Yes, you can! Check out the event map on our online toolkit page to find registered events near you.
▪ An online toolkit with resources available in over a dozen languages.
▪ A series of recorded training videos to help prepare leaders with everything they need to know to organize a brand audit.
▪ This 3 minute animated video tutorial on how to fill out your brand audit data card. Subtitles are available in 16 languages by clicking on the settings icon.
▪ A social media toolkit full of promotional materials to recruit participants to your brand audit event.
▪ Open office hours to ask questions, brainstorm your brand audit plans, and share ideas with other organizers.
We require event leaders to follow these safety guidelines.
Anywhere that you find single-use plastic! You can collect plastic waste in public, outdoor spaces like parks, beaches, rivers, and even underwater. While these are popular choices, they are not the only places we find single-use plastic. Consider doing a brand audit of your private, indoor spaces as well, such as in your home or office. You can even do a brand audit of an area beside a plastic production facility, since plastic pollutes at all stages of its life cycle from the moment it is created. It’s important to show the diversity of spaces polluted by single-use plastic pollution!
a. How do I know if I have participated in a BFFP online training? You have either joined a live virtual BFFP training or you have watched our pre-recorded training videos.
b. Average amount of time spent cleaning/auditing per day (hours). If your event takes place over multiple days, please take an average. This is to help us assess how much time was spent by volunteers around the world who participated.
c. Indoor or Outdoor Audit: This refers to where you collected your plastic waste. If you collected your plastic waste from home, school, or office, this would qualify as an “indoor audit.” If you collected your plastic waste from any outdoor space (parks, beaches, sidewalks, etc), this would qualify as an “outdoor audit.”
d. What exactly do you mean by “brand name” and is this the same as“parent company?” Should I record both?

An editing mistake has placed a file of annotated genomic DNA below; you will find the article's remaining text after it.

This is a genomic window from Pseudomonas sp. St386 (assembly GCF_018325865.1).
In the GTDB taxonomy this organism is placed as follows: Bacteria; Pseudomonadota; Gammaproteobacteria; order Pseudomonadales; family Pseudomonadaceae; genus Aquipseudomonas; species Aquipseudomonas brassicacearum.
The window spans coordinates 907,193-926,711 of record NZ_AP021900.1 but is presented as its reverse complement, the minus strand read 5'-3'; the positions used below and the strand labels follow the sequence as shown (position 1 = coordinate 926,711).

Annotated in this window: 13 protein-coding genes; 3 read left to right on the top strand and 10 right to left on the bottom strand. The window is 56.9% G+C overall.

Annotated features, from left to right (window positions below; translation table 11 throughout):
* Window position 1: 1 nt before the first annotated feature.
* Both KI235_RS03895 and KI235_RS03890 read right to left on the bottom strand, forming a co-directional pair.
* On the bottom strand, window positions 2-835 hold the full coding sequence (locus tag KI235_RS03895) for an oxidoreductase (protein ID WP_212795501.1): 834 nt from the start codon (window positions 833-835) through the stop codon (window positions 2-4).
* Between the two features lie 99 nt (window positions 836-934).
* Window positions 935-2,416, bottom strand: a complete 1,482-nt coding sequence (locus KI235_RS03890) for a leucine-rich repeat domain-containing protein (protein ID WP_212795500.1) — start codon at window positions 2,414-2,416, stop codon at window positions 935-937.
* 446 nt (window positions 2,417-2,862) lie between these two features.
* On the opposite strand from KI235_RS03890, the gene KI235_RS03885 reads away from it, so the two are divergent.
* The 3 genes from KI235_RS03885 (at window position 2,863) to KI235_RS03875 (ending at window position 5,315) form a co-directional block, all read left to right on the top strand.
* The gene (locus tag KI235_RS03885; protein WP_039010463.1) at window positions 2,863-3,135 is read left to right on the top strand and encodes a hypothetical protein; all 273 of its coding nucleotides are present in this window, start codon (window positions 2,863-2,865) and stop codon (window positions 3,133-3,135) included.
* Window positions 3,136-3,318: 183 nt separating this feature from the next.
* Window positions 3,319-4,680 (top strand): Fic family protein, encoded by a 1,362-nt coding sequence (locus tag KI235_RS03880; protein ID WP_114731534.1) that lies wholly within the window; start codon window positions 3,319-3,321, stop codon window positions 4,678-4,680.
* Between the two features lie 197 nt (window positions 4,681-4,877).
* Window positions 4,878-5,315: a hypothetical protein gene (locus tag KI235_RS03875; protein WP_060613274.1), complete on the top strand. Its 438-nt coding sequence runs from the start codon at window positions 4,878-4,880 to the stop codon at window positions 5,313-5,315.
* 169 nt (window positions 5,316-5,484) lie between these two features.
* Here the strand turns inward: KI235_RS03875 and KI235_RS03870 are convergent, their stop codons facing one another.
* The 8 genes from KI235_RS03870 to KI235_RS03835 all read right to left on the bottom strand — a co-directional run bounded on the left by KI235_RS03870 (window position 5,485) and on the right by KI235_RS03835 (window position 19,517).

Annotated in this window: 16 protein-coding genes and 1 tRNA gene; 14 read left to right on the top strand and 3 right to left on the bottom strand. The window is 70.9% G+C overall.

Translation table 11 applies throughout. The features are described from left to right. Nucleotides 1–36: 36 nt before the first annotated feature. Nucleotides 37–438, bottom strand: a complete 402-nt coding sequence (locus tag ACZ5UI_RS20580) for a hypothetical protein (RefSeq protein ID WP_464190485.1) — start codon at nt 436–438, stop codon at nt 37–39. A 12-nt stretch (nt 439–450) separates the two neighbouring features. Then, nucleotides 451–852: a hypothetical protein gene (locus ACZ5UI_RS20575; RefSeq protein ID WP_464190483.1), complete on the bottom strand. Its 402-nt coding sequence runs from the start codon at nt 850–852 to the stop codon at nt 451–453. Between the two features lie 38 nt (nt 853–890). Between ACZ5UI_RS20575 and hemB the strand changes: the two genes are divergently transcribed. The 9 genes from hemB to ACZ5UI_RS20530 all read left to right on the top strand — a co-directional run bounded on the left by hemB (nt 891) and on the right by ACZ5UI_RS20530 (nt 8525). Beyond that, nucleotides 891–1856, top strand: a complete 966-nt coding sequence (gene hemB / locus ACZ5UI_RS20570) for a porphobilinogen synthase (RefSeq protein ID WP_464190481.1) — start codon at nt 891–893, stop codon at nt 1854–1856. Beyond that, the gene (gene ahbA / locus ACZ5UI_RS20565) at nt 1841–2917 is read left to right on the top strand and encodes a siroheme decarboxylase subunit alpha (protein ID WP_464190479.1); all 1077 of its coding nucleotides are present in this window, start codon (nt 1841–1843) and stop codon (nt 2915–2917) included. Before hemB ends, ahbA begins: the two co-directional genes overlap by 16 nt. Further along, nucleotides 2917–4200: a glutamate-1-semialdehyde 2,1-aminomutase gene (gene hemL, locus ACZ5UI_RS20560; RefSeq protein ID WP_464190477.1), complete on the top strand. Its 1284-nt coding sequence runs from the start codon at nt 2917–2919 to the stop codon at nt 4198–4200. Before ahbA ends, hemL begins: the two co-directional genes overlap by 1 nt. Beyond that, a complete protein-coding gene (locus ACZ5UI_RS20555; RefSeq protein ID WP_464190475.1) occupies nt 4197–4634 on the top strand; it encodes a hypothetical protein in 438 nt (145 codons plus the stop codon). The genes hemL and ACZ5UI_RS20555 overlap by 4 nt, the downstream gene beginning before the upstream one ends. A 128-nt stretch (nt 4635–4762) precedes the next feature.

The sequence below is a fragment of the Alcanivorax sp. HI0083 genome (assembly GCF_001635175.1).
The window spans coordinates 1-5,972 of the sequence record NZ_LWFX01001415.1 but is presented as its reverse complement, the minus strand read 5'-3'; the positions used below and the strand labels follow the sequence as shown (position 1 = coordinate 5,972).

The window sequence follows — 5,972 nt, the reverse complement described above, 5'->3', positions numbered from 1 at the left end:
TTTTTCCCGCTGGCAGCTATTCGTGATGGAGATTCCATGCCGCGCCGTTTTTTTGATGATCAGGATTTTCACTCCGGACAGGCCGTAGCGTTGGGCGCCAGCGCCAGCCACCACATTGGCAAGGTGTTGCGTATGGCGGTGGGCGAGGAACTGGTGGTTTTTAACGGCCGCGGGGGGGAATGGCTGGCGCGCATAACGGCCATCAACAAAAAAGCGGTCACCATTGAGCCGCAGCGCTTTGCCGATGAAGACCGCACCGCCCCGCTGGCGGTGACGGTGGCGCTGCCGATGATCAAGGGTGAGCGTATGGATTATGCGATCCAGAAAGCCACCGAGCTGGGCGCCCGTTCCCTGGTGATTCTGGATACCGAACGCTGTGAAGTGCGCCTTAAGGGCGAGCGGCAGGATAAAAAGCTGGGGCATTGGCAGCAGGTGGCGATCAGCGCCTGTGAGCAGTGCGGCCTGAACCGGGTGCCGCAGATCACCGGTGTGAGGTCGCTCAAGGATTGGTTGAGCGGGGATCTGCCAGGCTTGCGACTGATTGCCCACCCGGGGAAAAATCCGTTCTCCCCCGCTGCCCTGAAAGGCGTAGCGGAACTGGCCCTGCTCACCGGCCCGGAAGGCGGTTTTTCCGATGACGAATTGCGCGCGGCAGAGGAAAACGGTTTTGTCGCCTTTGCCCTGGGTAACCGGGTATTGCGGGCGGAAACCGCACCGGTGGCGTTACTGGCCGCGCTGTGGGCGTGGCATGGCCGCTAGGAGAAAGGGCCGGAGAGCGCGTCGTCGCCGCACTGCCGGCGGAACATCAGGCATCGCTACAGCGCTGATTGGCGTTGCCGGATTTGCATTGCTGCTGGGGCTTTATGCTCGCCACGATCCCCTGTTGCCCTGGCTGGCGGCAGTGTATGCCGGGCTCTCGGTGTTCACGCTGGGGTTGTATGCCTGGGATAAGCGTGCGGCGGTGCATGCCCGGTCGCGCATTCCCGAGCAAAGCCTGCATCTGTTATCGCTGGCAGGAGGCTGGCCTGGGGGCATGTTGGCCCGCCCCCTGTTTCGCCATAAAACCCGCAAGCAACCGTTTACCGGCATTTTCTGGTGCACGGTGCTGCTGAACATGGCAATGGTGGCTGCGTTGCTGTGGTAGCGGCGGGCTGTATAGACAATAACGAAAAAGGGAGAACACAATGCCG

Brand names are the trademark name given to a product by its parent company. A parent company typically owns and produces multiple brands – sometimes hundreds! In the data card, we require you to record the brand name. Typically, the brand name is the largest word on the item, while the parent company is in smaller print in a less obvious place. For example, Dasani is a bottled water brand, and this brand is produced by the Coca-Cola Company (click here for a visual).
We require people to record brands for a few reasons: (1) When plastics are old and worn, the labels are hard to read. Brand names tend to be much bigger and easier to find. (2) While we can usually later verify the parent company based on the brand recorded, we can’t verify the brand based on the manufacturer recorded because of the diversity of possibilities.
However, if you would like to help us build our brand-parent company database, we could definitely use your help! Recording the parent company is an extra step that we encourage you to do if you are able. The Excel template is the only data submission platform that allows you to input the parent company information. See the instructions in the first tab of the Excel template.
e. How can I tell what kind of material something is? There is often an abbreviation (ex. PET) or a number (ex. #1) that you can find, if the plastic isn’t too old. Check out our Brand Audit Visual Guide to help you categorize the different materials you might find.